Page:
can be misleading, though. Before the six Indian Red Cross officials got in on 25 June, Jaffna, I am told, was like a town hit by plague. Today, confidence restored, carefully preserved Austin Somersets and Morris Minors make gracious progress down the roads. (Unlike Colombo there are no flash Japanese cars here.) But that's also because the shortage of petrol has eased. (Petrol in May used to cost more than Rs 200 (£5) a gallon: now it is a mere Rs 74, only Rs 14 more than Colombo.) After the aerial bombing began in May the cinemas in Jaffna closed down but colourful posters regularly advertise films like The Stud which can be viewed on 57-inch video screens every day at 10:30, 2.00 and 5.30. But the signs, too, deceive. I did not go to see Joan Collins perform but locals who did tell me coyly that Tiger censorship regulations will not permit 'the hot bits'. On Victoria Road the signboard outside the G.S. Ladies' Academy announces that the establishment instructs young ladies in flower-making, dressmak- ing, even 'cake icing'. It is only when you go inside and get a whiff of ether that you discover the academy has been converted into an emergency dispensary by Dr V. Selvaratnam. There are branches of the Bank of Ceylon and they are even open some of the time, but you cannot draw cash even if you hold an account. The banks will not keep money, so customers have to cash cheques at grocery stores which charge a four per cent commission for the service.

More than anything else, it is the charts on the medical superintendent's walls at the Jaffna teaching hospital that tell you how keen the people have been to leave their homes in recent months. (The hospit- al has been shelled by the Sri Lanka army on several occasions and the government in Colombo has even ordered its closure: Dr Nachchinarkininian has just defied orders and kept it open.)

Admissions Outpatient attendance Inpatient days Condoms issued JAN 3,776 21,242 28,932 470 FEB 3,331 19,756 24,687 530 MAR 3,382 18,121 25,403 350 APR 2,526 17,530 15,115 380 MAY 1,719 9,898 8,624 210

The hospital is some 600 yards from Jaffna Fort where the Sri Lankan army is garri- soned. (Helicopters fly in with supplies for the troops who are otherwise isolated.) Beyond the hospital, there are no Austin Somersets, no people at all. On my first day in Jaffna, an innocent abroad, I ventured beyond, along the empty bunkers on Vembaddy Road. In the background 300 yards away one could hear the rat-a-tat of sniping but it all seemed somehow remote. A greying man in his forties cycled up and offered to show me around. We walked past Lockwood House, the Methodist pastor's bungalow. The walls had been knocked down, replaced by sandbags. Behind them, the luxurious overgrowth of an unmanageable tropical garden concealed the deserted building. 'Five months ago the boys used this as their forward position,' my guide explained. 'Now they've moved ahead to the Hotel Ashok.'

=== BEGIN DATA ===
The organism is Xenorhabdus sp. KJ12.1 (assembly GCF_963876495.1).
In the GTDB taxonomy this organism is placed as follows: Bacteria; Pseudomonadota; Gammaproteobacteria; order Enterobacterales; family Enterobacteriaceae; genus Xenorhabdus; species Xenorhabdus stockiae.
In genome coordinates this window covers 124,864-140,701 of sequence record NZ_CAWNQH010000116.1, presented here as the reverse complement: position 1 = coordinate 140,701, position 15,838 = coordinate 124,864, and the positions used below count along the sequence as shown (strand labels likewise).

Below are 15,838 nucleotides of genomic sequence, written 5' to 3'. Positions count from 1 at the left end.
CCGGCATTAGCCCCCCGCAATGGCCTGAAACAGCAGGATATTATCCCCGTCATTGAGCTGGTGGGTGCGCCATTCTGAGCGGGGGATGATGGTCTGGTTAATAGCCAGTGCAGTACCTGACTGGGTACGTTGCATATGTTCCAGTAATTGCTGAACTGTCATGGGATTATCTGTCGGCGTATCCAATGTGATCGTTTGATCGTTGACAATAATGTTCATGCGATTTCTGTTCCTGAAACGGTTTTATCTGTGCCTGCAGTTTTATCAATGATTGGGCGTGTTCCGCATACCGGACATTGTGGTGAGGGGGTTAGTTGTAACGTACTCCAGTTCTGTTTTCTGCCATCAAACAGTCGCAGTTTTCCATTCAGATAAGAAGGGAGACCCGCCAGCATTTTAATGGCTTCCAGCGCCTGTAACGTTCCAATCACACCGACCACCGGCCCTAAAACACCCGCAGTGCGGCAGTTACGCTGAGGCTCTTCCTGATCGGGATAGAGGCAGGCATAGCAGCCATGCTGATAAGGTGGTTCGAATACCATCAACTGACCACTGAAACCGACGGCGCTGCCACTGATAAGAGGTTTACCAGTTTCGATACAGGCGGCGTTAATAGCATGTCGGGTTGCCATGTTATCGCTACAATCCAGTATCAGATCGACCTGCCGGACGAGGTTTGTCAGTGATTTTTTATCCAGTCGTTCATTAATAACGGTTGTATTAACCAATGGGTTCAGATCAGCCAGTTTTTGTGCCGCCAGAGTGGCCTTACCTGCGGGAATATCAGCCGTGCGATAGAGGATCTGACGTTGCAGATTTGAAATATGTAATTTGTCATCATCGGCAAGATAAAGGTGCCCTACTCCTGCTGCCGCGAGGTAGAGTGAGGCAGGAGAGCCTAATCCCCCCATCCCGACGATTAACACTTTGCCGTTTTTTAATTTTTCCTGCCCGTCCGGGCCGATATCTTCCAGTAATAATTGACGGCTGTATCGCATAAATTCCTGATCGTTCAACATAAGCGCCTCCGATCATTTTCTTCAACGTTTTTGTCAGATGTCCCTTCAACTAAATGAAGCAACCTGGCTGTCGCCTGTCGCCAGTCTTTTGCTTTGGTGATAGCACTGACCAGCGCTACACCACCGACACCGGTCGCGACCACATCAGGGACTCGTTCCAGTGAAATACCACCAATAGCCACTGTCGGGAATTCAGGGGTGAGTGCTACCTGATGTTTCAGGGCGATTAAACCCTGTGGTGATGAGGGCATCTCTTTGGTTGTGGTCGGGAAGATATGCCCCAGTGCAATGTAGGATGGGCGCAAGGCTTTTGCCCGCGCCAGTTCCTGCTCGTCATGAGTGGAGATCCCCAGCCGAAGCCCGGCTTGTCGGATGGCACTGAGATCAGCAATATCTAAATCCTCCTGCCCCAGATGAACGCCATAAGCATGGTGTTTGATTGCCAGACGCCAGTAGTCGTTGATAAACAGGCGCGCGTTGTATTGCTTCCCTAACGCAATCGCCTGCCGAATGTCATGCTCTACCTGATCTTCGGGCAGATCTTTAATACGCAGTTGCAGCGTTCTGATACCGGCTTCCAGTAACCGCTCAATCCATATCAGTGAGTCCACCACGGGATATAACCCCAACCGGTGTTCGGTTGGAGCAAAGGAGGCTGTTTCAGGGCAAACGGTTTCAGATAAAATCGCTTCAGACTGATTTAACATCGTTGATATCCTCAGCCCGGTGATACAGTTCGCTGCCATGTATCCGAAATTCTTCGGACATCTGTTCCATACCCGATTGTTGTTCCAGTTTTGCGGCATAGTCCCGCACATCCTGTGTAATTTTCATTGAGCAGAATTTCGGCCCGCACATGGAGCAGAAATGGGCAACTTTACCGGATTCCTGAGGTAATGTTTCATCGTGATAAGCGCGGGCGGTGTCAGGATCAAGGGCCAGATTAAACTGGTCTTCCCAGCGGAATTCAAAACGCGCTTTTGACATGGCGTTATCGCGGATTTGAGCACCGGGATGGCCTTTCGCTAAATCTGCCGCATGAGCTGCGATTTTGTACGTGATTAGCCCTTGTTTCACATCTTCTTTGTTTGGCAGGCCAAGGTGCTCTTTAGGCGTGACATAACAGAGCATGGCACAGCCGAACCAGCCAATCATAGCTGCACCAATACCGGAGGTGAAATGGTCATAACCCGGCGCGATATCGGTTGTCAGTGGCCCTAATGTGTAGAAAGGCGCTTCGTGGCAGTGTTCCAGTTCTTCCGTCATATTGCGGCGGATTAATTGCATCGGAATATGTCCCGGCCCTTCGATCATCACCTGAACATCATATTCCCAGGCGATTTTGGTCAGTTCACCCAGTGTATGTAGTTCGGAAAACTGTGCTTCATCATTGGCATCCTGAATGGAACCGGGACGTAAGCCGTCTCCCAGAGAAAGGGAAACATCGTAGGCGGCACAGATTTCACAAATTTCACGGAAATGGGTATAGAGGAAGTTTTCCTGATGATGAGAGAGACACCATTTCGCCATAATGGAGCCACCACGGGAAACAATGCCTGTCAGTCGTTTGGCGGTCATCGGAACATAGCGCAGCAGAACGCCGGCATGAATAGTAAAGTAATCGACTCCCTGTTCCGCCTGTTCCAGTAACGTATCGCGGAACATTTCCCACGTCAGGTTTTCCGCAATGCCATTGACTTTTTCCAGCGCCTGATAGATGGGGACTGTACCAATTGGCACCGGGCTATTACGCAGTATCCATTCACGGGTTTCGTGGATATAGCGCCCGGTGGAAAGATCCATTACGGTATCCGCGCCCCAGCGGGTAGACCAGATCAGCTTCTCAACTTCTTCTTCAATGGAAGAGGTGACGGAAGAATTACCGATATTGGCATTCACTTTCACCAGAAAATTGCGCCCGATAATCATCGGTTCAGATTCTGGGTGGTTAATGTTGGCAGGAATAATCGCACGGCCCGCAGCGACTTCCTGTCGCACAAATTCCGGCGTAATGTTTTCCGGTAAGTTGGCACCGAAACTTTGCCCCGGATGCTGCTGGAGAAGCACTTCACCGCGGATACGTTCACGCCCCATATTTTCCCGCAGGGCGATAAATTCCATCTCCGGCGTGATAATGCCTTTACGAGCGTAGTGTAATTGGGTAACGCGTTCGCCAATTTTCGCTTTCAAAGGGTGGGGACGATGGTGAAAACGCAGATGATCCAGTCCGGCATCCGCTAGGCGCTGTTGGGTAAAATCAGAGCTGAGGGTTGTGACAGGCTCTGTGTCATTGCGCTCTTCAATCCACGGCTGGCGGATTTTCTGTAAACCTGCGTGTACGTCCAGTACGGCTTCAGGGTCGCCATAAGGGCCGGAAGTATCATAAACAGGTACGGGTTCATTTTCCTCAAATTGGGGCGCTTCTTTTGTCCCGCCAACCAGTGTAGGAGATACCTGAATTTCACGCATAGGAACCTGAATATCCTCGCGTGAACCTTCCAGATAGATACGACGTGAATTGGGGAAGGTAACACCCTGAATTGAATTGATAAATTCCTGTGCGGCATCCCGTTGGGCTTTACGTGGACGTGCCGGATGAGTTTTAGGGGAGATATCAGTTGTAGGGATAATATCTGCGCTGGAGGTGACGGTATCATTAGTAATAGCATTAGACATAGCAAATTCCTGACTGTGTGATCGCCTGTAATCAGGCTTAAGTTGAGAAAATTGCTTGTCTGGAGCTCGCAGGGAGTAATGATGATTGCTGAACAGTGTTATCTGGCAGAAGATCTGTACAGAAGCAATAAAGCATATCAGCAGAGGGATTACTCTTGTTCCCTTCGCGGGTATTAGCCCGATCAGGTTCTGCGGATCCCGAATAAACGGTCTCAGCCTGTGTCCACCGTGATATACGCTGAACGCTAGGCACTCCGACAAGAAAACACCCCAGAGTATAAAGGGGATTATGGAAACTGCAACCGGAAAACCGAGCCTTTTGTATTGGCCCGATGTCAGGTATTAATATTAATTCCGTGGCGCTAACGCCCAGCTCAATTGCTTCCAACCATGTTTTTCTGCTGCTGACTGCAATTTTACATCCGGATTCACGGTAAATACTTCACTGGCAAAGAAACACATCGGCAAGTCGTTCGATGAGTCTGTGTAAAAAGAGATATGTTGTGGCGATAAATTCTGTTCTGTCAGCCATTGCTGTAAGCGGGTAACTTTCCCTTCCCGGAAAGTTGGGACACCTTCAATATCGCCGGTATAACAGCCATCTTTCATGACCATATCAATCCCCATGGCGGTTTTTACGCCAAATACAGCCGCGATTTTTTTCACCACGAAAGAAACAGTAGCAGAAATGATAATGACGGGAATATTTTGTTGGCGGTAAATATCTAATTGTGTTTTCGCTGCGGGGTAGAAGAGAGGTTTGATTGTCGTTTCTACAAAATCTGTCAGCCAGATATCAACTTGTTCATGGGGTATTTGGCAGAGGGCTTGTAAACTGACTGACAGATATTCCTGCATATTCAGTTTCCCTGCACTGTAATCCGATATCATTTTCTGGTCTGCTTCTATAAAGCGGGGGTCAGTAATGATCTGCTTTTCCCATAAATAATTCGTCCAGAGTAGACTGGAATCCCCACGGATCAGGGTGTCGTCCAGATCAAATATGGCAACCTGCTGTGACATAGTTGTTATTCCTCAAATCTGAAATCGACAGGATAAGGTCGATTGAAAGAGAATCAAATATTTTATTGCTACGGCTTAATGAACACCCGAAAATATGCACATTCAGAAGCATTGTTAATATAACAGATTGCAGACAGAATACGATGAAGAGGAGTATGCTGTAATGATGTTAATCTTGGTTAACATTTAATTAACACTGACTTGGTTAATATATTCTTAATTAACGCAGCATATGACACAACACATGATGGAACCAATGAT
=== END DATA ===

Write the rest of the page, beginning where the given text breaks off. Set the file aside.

We walked up to the clocktower where barbed-wire barricades divide Jaffna town from Jaffna Fort. As I greedily picked up shell fragments as souvenirs a sentry from the Tiger outpost at the Hotel Ashok began waving frantically. He tried explain- ing that we were in the direct line of fire but it was not much good as I did not understand Tamil.

There were some 20 dishevelled Tigers in Sarongs camping in the shelled hotel. Few wore shirts but each wore around his neck an amulet containing a capsule of potassium cyanide. Till the fighting began the Ashok had been the smartest hotel in town: the billboard at Palaly airforce air- port advertising its old luxury had acquired a new meaning: 'Capture the peninsula's magic from Hotel Ashok.'

The sentries at the hotel were not keen on my going ahead and taking pictures. My friend — who was in the process of persuading me to move into his home at a cheaper tariff than Gnanam's — began negotiating with them in Tamil. All of a sudden they agreed. We scurried across to the cricket ground of the Jaffna training college and took shelter from stray sniping under the scoreboard. Later we crouched along the frontline to the Jaffna public library where I merrily clicked away.

The next day I mentioned this escapade to a senior Tiger, Yogi. Sometime later, he asked me casually: 'Who was that man with you?' I told him. 'We are very angry with him,' Yogi said. 'It appears in trying to impress you he told our sentries a lie. He said Rahim had given you permission to visit the frontline. We don't allow journal- ists there as it is heavily mined.'